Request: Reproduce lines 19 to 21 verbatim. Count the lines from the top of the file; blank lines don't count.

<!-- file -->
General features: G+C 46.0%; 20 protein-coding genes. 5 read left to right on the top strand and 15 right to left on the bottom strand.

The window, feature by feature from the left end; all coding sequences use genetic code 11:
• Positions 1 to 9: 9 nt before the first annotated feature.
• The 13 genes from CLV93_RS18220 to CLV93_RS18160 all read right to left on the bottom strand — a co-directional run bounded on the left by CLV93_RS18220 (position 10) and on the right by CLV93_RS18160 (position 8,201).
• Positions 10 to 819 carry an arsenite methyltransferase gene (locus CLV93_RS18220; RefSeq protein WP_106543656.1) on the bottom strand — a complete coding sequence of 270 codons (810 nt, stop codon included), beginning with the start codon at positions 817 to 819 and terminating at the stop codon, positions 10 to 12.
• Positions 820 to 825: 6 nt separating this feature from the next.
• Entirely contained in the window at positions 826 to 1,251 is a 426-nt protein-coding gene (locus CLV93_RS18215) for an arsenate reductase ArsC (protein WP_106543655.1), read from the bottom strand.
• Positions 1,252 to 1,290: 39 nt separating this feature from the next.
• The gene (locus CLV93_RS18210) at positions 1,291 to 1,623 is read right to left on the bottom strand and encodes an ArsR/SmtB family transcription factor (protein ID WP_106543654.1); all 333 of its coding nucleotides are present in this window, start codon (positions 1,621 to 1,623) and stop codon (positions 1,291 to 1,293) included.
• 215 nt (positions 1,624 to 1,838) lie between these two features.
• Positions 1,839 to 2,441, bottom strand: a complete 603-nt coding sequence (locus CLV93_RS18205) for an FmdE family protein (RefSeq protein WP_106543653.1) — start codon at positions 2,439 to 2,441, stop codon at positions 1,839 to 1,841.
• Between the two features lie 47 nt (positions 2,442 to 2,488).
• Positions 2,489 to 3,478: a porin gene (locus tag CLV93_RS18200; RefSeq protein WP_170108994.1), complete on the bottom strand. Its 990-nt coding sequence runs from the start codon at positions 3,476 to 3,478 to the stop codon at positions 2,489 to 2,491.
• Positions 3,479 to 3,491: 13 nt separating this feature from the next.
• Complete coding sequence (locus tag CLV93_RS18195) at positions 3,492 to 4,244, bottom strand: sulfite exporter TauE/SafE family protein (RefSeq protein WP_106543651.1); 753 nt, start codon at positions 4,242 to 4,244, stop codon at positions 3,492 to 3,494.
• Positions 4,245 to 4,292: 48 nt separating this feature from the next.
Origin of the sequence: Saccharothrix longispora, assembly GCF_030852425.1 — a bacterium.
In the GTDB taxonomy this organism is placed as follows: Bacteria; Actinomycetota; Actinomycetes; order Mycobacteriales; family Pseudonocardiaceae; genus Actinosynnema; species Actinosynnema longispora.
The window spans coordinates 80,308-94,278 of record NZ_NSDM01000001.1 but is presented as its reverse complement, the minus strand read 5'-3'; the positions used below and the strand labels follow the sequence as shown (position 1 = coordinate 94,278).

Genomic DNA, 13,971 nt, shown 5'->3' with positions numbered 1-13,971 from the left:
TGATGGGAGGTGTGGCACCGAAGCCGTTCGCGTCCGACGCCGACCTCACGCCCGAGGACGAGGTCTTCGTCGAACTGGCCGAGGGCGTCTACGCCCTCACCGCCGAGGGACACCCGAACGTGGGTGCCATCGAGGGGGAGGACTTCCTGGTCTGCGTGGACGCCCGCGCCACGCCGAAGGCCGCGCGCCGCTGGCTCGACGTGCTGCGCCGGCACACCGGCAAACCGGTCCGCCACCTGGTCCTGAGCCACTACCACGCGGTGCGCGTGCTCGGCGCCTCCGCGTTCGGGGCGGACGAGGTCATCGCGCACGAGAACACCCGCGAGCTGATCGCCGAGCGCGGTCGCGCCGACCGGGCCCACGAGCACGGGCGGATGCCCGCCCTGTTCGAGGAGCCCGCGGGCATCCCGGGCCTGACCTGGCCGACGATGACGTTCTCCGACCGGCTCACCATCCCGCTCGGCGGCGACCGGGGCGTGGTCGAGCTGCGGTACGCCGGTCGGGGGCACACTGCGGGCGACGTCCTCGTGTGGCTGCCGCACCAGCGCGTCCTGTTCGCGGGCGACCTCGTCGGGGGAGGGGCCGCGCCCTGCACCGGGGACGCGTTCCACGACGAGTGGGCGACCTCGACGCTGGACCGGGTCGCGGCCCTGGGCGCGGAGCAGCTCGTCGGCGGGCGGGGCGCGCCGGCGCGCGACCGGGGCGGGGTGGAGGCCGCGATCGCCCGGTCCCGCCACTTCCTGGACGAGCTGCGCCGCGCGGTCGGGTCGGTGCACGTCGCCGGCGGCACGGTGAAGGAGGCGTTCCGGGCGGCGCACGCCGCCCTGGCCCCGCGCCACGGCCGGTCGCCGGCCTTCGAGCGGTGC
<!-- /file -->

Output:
The window spans coordinates 80,308-94,278 of record NZ_NSDM01000001.1 but is presented as its reverse complement, the minus strand read 5'-3'; the positions used below and the strand labels follow the sequence as shown (position 1 = coordinate 94,278).

Genomic DNA, 13,971 nt, shown 5'->3' with positions numbered 1-13,971 from the left:
TGATGGGAGGTGTGGCACCGAAGCCGTTCGCGTCCGACGCCGACCTCACGCCCGAGGACGAGGTCTTCGTCGAACTGGCCGAGGGCGTCTACGCCCTCACCGCCGAGGGACACCCGAACGTGGGTGCCATCGAGGGGGAGGACTTCCTGGTCTGCGTGGACGCCCGCGCCACGCCGAAGGCCGCGCGCCGCTGGCTCGACGTGCTGCGCCGGCACACCGGCAAACCGGTCCGCCACCTGGTCCTGAGCCACTACCACGCGGTGCGCGTGCTCGGCGCCTCCGCGTTCGGGGCGGACGAGGTCATCGCGCACGAGAACACCCGCGAGCTGATCGCCGAGCGCGGTCGCGCCGACCGGGCCCACGAGCACGGGCGGATGCCCGCCCTGTTCGAGGAGCCCGCGGGCATCCCGGGCCTGACCTGGCCGACGATGACGTTCTCCGACCGGCTCACCATCCCGCTCGGCGGCGACCGGGGCGTGGTCGAGCTGCGGTACGCCGGTCGGGGGCACACTGCGGGCGACGTCCTCGTGTGGCTGCCGCACCAGCGCGTCCTGTTCGCGGGCGACCTCGTCGGGGGAGGGGCCGCGCCCTGCACCGGGGACGCGTTCCACGACGAGTGGGCGACCTCGACGCTGGACCGGGTCGCGGCCCTGGGCGCGGAGCAGCTCGTCGGCGGGCGGGGCGCGCCGGCGCGCGACCGGGGCGGGGTGGAGGCCGCGATCGCCCGGTCCCGCCACTTCCTGGACGAGCTGCGCCGCGCGGTCGGGTCGGTGCACGTCGCCGGCGGCACGGTGAAGGAGGCGTTCCGGGCGGCGCACGCCGCCCTGGCCCCGCGCCACGGCCGGTCGCCGGCCTTCGAGCGGTGC